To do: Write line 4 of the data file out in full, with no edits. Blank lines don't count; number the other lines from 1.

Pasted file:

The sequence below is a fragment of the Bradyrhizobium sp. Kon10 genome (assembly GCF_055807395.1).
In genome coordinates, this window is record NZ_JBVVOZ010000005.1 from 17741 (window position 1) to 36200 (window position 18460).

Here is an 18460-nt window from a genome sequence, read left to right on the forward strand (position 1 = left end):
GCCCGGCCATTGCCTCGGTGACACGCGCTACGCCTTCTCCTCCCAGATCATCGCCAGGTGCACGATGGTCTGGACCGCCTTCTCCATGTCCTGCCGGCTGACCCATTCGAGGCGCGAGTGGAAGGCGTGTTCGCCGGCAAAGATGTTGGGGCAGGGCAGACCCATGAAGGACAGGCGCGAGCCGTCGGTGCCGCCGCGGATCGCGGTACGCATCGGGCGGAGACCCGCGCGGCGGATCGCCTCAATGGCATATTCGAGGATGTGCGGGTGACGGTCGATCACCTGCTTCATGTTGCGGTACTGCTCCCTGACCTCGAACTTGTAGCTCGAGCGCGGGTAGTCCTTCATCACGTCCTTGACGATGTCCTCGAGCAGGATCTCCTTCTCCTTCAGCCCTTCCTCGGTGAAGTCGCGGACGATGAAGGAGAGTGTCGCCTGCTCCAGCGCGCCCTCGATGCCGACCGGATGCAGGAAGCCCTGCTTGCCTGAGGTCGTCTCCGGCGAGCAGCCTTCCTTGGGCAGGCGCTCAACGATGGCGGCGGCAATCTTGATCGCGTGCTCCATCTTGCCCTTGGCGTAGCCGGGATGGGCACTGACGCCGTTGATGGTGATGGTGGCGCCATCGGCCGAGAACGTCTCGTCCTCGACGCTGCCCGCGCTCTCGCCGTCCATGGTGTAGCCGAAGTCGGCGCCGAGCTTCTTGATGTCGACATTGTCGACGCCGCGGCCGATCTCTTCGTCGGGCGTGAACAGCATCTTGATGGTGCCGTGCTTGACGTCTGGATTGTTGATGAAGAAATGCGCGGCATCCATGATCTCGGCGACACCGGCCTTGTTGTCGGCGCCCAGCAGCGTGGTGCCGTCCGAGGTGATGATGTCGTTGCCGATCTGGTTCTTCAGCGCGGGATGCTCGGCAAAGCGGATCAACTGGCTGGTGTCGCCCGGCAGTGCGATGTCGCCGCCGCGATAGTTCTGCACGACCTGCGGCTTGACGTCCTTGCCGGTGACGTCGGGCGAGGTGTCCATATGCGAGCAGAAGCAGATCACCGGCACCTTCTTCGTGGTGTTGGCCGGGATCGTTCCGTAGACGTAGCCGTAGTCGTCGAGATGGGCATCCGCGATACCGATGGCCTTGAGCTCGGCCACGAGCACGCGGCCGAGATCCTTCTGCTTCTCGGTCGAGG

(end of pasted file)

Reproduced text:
GCCCGGCCATTGCCTCGGTGACACGCGCTACGCCTTCTCCTCCCAGATCATCGCCAGGTGCACGATGGTCTGGACCGCCTTCTCCATGTCCTGCCGGCTGACCCATTCGAGGCGCGAGTGGAAGGCGTGTTCGCCGGCAAAGATGTTGGGGCAGGGCAGACCCATGAAGGACAGGCGCGAGCCGTCGGTGCCGCCGCGGATCGCGGTACGCATCGGGCGGAGACCCGCGCGGCGGATCGCCTCAATGGCATATTCGAGGATGTGCGGGTGACGGTCGATCACCTGCTTCATGTTGCGGTACTGCTCCCTGACCTCGAACTTGTAGCTCGAGCGCGGGTAGTCCTTCATCACGTCCTTGACGATGTCCTCGAGCAGGATCTCCTTCTCCTTCAGCCCTTCCTCGGTGAAGTCGCGGACGATGAAGGAGAGTGTCGCCTGCTCCAGCGCGCCCTCGATGCCGACCGGATGCAGGAAGCCCTGCTTGCCTGAGGTCGTCTCCGGCGAGCAGCCTTCCTTGGGCAGGCGCTCAACGATGGCGGCGGCAATCTTGATCGCGTGCTCCATCTTGCCCTTGGCGTAGCCGGGATGGGCACTGACGCCGTTGATGGTGATGGTGGCGCCATCGGCCGAGAACGTCTCGTCCTCGACGCTGCCCGCGCTCTCGCCGTCCATGGTGTAGCCGAAGTCGGCGCCGAGCTTCTTGATGTCGACATTGTCGACGCCGCGGCCGATCTCTTCGTCGGGCGTGAACAGCATCTTGATGGTGCCGTGCTTGACGTCTGGATTGTTGATGAAGAAATGCGCGGCATCCATGATCTCGGCGACACCGGCCTTGTTGTCGGCGCCCAGCAGCGTGGTGCCGTCCGAGGTGATGATGTCGTTGCCGATCTGGTTCTTCAGCGCGGGATGCTCGGCAAAGCGGATCAACTGGCTGGTGTCGCCCGGCAGTGCGATGTCGCCGCCGCGATAGTTCTGCACGACCTGCGGCTTGACGTCCTTGCCGGTGACGTCGGGCGAGGTGTCCATATGCGAGCAGAAGCAGATCACCGGCACCTTCTTCGTGGTGTTGGCCGGGATCGTTCCGTAGACGTAGCCGTAGTCGTCGAGATGGGCATCCGCGATACCGATGGCCTTGAGCTCGGCCACGAGCACGCGGCCGAGATCCTTCTGCTTCTCGGTCGAGG